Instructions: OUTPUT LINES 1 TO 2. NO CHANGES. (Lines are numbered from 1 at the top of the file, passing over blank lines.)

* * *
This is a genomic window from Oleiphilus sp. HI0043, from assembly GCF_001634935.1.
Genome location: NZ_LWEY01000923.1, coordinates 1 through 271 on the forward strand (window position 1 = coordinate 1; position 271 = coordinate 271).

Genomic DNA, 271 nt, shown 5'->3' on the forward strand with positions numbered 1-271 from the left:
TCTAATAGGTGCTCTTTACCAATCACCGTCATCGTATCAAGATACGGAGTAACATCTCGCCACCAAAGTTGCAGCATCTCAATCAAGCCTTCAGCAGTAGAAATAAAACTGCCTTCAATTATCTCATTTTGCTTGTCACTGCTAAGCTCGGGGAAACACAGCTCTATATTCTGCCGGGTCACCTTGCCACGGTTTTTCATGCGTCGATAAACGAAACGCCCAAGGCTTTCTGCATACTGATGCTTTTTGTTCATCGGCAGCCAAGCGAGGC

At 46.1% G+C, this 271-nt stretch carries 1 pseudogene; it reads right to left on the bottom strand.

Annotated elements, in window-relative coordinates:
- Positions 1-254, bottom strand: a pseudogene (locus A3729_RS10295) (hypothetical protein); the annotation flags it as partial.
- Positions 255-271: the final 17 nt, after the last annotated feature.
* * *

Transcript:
This is a genomic window from Oleiphilus sp. HI0043, from assembly GCF_001634935.1.
Genome location: NZ_LWEY01000923.1, coordinates 1 through 271 on the forward strand (window position 1 = coordinate 1; position 271 = coordinate 271).